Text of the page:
CV is your primary marketing tool when trying to secure a new job. It’s often your first point of contact with a prospective employer, and first impressions do count. Below is basic advice and tips on how we would advise a candidate to present their CV. common misconception is that CVs should be limited to two pages. This is perhaps appropriate for more junior candidates, but is often too restrictive for an individual with several years’ experience. Whatever the length, all parts of the CV should be punchy and concise – short paragraphs are far more readable than large blocks of text.
A basic CV should include:
- Contact details
- A brief profile outlining your main attributes, skills and experience
- Career history (most recent history listed first
- Education (again, most recent history listed first)
- Specific skills and memberships
- Hobbies and interests
- Always ensure that your CV is well-presented, and do check that grammar and spelling are correct throughout.
- If it is not appropriate to the role, your chances of being offered the post are greatly reduced.
Interview tips and techniques
- Make first impressions count
- The moment you enter that interview room can set the scene for the whole interview.
- Professional interviewers are looking carefully for clues about you.
- How you present yourself.
- The possible future impact you may have on their staff or clients.
- Dress correctly
- What you choose to wear when you attend an interview speaks volumes about how seriously you want the job
Here are some pointers
- Make sure you look smart – this will normally be a suit
- Avoid wearing anything wacky
- Long-sleeve shirts look more professional than short-sleeves.
- Keep your interview outfit special for the day so it isn’t crumpled.
- Ensure shoes are appropriate and are cleaned and polished.
- If you have to carry anything use a briefcase not a rucksack.
- Make sure your hair is well groomed and does not cover your face.
- Have clean nails.
- Take a brolly if there’s even the slightest hint of rain!
Here are some that are known to have been asked in training contract and pupillage interviews, to give you an idea of what you might expect.
Questions can usually be divided into five general areas:
Questions relating to how you view your career.
Questions relating to law.
Questions relating to your skills and competencies.
Questions relating to commercial awareness.
Questions designed to test your ability to deal with unexpected or tricky issues.
How you perform in an interview will ultimately decide whether you secure a role – so it’s important to prepare well. The following ‘common-sense’ tips will ensure that you get off to the right start.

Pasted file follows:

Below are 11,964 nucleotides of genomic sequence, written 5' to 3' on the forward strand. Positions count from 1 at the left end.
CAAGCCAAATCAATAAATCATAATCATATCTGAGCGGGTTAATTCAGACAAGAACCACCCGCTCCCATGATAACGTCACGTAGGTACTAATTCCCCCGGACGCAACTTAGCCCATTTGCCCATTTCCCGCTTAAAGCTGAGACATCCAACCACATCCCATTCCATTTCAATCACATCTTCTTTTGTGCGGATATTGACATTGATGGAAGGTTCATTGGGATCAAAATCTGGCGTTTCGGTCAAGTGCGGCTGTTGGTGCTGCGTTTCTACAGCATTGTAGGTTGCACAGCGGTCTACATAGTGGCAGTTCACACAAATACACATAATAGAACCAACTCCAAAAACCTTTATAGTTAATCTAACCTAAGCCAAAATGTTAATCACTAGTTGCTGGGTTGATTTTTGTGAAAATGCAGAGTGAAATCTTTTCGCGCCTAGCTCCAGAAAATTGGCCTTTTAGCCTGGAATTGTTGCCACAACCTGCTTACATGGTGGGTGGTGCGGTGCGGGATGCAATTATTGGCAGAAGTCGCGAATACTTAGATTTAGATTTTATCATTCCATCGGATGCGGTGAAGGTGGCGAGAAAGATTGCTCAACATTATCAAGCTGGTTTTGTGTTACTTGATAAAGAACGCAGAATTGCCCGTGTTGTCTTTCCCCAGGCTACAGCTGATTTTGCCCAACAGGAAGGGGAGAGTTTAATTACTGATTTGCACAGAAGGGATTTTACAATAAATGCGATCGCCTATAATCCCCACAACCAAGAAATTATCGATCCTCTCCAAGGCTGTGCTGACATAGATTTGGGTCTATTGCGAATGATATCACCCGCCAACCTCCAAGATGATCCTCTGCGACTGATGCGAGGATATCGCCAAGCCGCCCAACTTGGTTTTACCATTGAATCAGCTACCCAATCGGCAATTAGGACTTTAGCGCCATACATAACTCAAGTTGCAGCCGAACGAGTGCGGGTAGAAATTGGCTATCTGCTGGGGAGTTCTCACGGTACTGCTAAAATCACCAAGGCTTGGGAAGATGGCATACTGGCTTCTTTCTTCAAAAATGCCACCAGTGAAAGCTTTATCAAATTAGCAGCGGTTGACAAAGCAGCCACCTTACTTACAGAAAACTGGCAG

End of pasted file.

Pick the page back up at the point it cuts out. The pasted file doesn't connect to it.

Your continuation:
- Preparation is Key
- Researching the business is critical.
You should take the following information into account:
- Core activities
- History and origins
- Territories in which the company operates
- The number of employees and types of roles held
- Current initiatives and future plans
- The partners and key management within the business (including interviewers)
Ensure that you are clear on the following:
- Your key achievements
- Your key strengths
- The key challenges you have experienced in your career and how they were overcome
- What skills you feel you need to develop further
- Your professional aspirations
On the day it is important to remain professional, polite and courteous throughout the interview. Remember that you are being assessed as soon as you arrive on site – so make a good impression with everyone you meet.
general tips include:
- Turn up five to ten minutes before the meeting.
- And don’t turn up too early – the interviewer may still be preparing
- Listen to questions and answer them as honestly as possible.
- It’s generally not a good idea to over-prepare for interviews. Interviewers can sense ‘stock answers’
- Take each point in turn and ask for clarification if necessary
- If you don’t know the answer, say so
- Don’t give one-word answers, such as “yes” and “no” – ensure you elaborate
- Make eye contact and assume a relaxed but formal body position.
- If there are multiple interviewers, give your attention equally
- Know if you need to prepare anything prior to interview e.g. preparation for numeracy/literacy tests
- Be sure to ask questions at the end of the interview based on topics discussed
- Avoid smoking, drinking alcohol or eating strong-smelling food directly before the meeting
Legal interviews can be challenging, especially when so many firms are using Competency Based Interviewing techniques as standard. Many candidates find it difficult to answer Competency Based or Behavioural questions successful or even the common traditional questions favoured by many interviewers. If you require any assistants, please contact your regional consultant who will help with further preparation before your interview. Good Luck!